Stan Smith: Some People Think I’m a Shoe—a weighty tome that’s nearly as big as Smith’s foot—is a self-contained sneaker museum, detailing the many incarnations and influences of his famously green-trimmed, white-leather shoe, which originally featured the name of French tennis star Robert Haillet. With detailed, personal commentary from the modest, affable Smith, this fact-filled compendium takes the form of an alphabet book, with entries like “V is for Versatility,” explaining how Stan Smiths became hip-hop’s favorite footwear. As Smith confesses, “I guess that I have become somewhat of a modern sneakerhead since my closet is full of both everyday and rare shoes that all happen to be Stan Smiths.”
Stan Smith is a unique blend of sports history, funky fashion chronicle and chic celebrity memoir.
Sarah Barrett Moulton: Pinkie, by Thomas Lawrence, 1794. From Pink, edited by Valerie Steele. Courtesy of the Huntington Art Collections, San Marino, California.
Perhaps like me, you have a love-hate relationship with the color pink. If so, you’ll enjoy exploring those complicated emotions with Pink: The History of a Punk, Pretty, Powerful Color. Consider just a few of its many shades: Drunk Tank pink, Kissing pink, Millennial pink, Naive pink and, of course, Princess pink. You’ll learn that Asians, especially the Japanese, seem to like pink more than Europeans do, while in the United States, pink has been called “the most divisive of colors.” And guess what: Pink didn’t become associated with girls in the U.S. until the 1930s, and the “pinkification of girl culture” didn’t take over until the 1970s and ’80s, spurred by Barbie’s wardrobe.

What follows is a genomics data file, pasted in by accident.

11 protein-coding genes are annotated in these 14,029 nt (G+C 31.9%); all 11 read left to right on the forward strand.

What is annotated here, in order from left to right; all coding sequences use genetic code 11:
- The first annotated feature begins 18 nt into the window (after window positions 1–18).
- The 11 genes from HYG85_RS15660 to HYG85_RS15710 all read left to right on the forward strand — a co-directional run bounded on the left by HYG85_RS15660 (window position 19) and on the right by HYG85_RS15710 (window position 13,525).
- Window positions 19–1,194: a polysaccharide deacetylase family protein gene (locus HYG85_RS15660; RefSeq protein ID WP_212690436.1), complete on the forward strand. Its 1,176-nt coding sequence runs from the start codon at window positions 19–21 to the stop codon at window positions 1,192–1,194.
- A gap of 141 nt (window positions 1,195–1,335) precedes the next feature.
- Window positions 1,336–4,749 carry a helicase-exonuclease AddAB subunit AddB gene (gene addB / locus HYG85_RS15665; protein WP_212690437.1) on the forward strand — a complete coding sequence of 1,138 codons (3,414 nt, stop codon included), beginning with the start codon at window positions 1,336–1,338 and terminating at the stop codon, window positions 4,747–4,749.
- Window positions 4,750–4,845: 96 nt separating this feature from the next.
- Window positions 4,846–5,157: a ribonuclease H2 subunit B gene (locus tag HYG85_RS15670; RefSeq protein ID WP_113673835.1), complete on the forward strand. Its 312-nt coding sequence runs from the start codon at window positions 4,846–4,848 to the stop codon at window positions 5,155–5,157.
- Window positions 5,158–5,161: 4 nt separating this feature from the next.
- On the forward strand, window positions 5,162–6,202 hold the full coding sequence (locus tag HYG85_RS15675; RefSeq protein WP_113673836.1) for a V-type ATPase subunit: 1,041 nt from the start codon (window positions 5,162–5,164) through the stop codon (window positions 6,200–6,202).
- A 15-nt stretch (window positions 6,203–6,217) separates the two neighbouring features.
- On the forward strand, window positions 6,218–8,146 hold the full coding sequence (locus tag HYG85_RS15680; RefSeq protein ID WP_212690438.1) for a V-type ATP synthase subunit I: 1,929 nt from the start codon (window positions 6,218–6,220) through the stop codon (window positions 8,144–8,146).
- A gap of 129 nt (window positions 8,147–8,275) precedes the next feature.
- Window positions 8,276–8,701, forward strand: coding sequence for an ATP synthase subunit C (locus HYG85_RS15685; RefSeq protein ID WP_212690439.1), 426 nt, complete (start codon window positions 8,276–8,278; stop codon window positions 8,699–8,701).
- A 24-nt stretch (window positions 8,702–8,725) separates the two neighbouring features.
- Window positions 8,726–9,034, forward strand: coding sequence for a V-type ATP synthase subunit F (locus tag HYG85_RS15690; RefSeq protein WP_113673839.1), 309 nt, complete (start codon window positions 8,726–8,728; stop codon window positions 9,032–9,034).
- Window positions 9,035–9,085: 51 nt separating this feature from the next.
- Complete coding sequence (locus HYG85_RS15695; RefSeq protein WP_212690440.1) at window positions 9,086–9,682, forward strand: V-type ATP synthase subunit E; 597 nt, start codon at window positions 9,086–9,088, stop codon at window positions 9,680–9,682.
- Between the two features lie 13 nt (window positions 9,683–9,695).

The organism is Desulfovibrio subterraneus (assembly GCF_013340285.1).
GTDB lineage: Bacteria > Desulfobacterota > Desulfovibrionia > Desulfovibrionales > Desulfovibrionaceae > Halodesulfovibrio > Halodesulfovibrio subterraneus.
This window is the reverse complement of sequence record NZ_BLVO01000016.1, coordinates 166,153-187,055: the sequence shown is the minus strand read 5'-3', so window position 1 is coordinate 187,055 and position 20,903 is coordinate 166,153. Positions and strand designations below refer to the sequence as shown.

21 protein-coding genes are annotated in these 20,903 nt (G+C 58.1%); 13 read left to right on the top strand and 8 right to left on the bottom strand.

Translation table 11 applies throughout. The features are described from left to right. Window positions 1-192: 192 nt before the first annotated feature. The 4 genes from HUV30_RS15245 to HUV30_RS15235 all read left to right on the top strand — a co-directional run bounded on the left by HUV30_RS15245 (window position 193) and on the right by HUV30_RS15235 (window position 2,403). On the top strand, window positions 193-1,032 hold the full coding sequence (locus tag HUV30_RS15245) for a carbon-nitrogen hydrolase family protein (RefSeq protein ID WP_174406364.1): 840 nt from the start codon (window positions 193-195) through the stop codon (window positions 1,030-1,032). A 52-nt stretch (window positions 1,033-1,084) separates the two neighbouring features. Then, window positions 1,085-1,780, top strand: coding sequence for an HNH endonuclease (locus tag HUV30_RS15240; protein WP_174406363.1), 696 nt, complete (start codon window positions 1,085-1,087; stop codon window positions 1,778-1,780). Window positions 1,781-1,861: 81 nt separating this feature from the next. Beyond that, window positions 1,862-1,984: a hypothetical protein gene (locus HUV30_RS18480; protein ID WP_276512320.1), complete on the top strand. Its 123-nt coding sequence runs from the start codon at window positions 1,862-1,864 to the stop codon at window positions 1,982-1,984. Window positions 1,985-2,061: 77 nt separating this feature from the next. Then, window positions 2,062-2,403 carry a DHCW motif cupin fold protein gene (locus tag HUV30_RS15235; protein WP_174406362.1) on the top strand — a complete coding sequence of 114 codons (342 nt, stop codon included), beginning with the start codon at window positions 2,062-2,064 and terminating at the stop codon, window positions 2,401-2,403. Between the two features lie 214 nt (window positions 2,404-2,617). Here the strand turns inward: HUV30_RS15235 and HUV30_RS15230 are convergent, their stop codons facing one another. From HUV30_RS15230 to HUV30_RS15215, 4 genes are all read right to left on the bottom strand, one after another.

This lavishly illustrated pink menagerie features everything from French fashion of the 1700s to a 1956 ad for a pink Royal Electric typewriter and plenty of political pussy hats, plus the likes of Marilyn Monroe, Sugar Ray Robinson, Rihanna and Mamie Eisenhower all looking pretty in pink. Pink’s publication coincides with a major exhibition on view now at the Museum at the Fashion Institute of Technology. Editor Valerie Steele, the chief curator of the exhibit, includes an intriguing mix of essays written by a costume designer, an art historian, a gender studies expert and more.
Whatever you think of pink, there are fascinating tidbits on every page of this eye-catching history.